From proper equipment to picking a topic, two podcasting pros share their advice.
woman recording podcast with interviewee
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If you love listening to podcasts and dream of starting your own, we have good news: With the right equipment and streaming platform, anybody can launch a podcast from the comfort of their own home. "All you need is a computer and a microphone," says Alban Brooke, head of marketing at Buzzsprout. "In fact, a lot of podcasters just use the microphone on their earbuds. The most important part is having something to say!"

Not sure what kind of podcast you want to host? That's okay, too. "There are infinite directions you could take, based entirely on your unique interests and strengths," says Anna Sian, head of marketing for Spotify's podcaster tools. "Don't worry about pleasing a huge audience, just talk about what you care about! A lot of podcasters find they're surprised by how many people connect with them and want to hear what they have to say. Even if your podcast is a conversation between friends, or a daily dispatch to keep family in touch—your voice matters."

Looking for more advice on how to start a podcast from home? We asked Brooke and Sian to share some tips.

Brainstorm podcast ideas.

Before you worry about how to start a podcast, Sian says to take some time to think about what you want your show to be about—that will help you form a game plan. "Keep in mind who your intended audience is and what topics you want to cover in your show long-term," she says. "It's also helpful to have a specific idea of how you want your episodes to sound—for example, you may want to use the same intro every time, which can be pre-recorded."

Pick a format.

While some podcasts just have a single host, others are scripted stories or feature in-depth interviews, so Brooke says you'll need to settle on a format that works for you. "The important thing is to choose a format that fits what your podcast is about and is something you're comfortable with," he says. "If you love improv and banter, you'll need to have a co-host. And if you prefer having everything planned out and scripted ahead of time, you might lean toward an audio drama."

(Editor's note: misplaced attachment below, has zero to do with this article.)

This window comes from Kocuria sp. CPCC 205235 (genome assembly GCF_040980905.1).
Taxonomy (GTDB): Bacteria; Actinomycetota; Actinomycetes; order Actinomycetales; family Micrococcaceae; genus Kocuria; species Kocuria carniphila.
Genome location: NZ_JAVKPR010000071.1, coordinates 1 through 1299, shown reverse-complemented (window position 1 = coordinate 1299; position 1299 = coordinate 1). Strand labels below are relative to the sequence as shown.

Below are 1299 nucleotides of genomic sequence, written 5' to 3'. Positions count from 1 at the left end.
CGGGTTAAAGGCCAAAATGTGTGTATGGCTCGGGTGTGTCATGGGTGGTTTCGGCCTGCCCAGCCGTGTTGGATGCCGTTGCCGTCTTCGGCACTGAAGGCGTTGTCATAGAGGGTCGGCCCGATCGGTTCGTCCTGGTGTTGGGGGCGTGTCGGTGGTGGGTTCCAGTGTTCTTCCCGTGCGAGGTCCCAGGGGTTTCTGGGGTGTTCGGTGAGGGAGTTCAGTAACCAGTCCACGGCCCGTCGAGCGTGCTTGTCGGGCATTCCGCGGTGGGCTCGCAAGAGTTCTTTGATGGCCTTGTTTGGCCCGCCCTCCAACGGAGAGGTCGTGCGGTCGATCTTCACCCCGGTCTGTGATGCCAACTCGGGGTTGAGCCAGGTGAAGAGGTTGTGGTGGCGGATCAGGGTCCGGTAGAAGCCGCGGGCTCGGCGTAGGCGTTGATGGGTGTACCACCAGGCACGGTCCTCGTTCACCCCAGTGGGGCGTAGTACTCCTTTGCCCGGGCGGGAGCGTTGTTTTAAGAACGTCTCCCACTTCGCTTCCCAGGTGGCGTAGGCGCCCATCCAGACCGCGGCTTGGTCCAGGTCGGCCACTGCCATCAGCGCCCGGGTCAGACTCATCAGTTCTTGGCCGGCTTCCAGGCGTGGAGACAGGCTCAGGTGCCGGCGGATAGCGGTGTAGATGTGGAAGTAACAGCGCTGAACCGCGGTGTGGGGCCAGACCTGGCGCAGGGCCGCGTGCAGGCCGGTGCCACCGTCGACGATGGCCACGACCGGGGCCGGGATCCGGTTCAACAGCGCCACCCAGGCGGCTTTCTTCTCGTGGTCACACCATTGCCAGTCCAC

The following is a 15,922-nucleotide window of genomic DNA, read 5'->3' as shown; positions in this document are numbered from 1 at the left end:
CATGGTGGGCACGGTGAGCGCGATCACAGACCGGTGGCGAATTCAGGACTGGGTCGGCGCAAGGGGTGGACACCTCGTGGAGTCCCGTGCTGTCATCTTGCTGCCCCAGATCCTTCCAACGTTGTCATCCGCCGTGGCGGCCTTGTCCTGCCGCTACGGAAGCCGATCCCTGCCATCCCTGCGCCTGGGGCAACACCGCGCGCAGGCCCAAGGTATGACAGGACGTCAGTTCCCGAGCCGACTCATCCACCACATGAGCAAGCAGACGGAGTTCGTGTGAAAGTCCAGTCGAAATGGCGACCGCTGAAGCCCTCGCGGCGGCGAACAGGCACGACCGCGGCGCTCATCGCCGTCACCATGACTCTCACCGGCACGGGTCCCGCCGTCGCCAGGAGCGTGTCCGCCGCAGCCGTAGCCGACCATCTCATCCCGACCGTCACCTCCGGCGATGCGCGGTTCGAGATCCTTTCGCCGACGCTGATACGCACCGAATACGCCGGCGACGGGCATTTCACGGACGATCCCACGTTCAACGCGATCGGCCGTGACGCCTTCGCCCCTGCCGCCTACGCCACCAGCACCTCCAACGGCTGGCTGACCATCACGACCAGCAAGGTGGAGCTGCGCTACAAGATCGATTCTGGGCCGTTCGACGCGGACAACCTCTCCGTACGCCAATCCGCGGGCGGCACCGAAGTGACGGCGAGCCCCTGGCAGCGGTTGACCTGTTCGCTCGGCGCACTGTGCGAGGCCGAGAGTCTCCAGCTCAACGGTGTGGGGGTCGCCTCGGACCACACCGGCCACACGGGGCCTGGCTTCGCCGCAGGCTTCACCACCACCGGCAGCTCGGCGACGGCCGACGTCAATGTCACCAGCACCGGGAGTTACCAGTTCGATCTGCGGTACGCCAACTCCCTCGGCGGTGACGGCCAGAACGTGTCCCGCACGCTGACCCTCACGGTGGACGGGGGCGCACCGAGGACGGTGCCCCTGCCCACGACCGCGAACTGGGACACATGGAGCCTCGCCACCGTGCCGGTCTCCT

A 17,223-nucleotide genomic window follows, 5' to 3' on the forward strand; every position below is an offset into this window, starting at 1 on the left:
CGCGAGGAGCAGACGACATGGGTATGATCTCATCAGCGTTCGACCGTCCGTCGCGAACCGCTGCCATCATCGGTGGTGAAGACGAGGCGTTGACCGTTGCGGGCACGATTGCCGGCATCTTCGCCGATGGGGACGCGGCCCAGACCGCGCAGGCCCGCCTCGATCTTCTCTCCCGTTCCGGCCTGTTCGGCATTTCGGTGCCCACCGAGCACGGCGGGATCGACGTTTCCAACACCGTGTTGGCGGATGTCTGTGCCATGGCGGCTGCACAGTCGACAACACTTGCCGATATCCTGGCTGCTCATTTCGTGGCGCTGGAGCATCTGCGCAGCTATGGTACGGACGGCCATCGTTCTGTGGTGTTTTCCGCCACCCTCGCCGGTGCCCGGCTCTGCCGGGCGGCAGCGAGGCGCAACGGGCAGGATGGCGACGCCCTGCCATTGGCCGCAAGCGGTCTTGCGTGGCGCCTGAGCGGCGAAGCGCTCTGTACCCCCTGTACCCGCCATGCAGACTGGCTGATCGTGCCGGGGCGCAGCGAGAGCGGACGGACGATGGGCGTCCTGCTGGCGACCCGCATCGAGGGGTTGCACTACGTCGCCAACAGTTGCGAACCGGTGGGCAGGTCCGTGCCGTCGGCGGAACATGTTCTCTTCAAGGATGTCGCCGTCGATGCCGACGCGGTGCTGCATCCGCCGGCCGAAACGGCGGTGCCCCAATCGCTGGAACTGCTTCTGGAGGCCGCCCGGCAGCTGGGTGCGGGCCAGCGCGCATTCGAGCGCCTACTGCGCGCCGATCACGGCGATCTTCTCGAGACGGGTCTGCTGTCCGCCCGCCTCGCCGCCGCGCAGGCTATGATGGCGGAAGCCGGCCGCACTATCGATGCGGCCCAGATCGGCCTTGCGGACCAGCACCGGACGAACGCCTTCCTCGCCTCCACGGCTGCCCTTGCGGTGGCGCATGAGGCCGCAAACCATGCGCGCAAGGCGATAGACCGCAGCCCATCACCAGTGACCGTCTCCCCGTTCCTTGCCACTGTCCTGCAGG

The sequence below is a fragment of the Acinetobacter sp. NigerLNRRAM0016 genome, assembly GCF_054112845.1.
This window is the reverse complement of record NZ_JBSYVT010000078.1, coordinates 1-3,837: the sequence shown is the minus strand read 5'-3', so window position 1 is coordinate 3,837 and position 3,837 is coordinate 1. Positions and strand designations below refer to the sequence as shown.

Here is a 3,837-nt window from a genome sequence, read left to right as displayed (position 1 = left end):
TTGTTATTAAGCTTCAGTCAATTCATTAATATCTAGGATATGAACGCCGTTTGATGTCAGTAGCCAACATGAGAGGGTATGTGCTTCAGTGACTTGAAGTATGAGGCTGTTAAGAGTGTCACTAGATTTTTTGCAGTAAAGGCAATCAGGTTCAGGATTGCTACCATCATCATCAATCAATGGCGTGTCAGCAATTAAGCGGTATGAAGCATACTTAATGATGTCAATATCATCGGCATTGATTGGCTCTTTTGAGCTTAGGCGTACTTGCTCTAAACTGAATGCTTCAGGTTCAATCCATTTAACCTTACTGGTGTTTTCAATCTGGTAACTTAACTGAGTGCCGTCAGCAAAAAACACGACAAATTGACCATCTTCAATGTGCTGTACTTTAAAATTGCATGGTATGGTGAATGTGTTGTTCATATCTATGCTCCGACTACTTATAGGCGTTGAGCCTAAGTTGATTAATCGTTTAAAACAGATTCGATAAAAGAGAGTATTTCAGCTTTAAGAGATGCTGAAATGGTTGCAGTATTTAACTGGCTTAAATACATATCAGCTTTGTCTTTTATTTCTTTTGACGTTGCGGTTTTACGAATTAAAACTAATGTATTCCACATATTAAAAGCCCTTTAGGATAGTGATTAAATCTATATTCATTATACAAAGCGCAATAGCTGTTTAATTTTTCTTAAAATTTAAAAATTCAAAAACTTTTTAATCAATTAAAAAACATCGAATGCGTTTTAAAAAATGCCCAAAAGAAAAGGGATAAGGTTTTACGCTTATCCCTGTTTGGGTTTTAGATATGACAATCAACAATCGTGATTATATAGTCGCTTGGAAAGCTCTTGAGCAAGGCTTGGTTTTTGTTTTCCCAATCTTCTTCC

Choose your tools.

While some podcasters prefer to record their podcasts old-school style with microphones, Sian says that others rely on online streaming platforms, like Anchor or Buzzsprout, to simplify the process. "Everyone's needs are different—so try a few different methods and see what feels best," she says. "If you choose to use a microphone—yes, this is optional—smartphone microphones have enough depth and clarity to make most types of podcasts sound great. Also many USB mics, which plug into your computer, are great quality and reasonably priced."

Hit "record."

However your show is structured or whatever it sounds like, Sian says the core of it is that you have something to say. "It's important to try ideas out early, listen to the results, and adapt quickly to what you feel works best," she says. "Don't worry about the audio quality or the polish at the very beginning; just start talking and you'll learn with each new episode. Many podcasters find it helpful to record the first few episodes of their show before publishing the first one, to give themselves time to practice and get a head start in keeping a consistent publishing schedule."

Spread the word.

When it comes to gaining an audience for your podcast, Sian suggests getting the word out the old-fashioned way. "Your community is the biggest opportunity for your podcast's growth—don't be afraid to tell everyone you know," she says. "Creating unique social media accounts for your show can be helpful in giving it a presence and identity to draw in new listeners, while recording a trailer can boost the discoverability of your show and give you the opportunity to hook new listeners by giving them a sneak preview."


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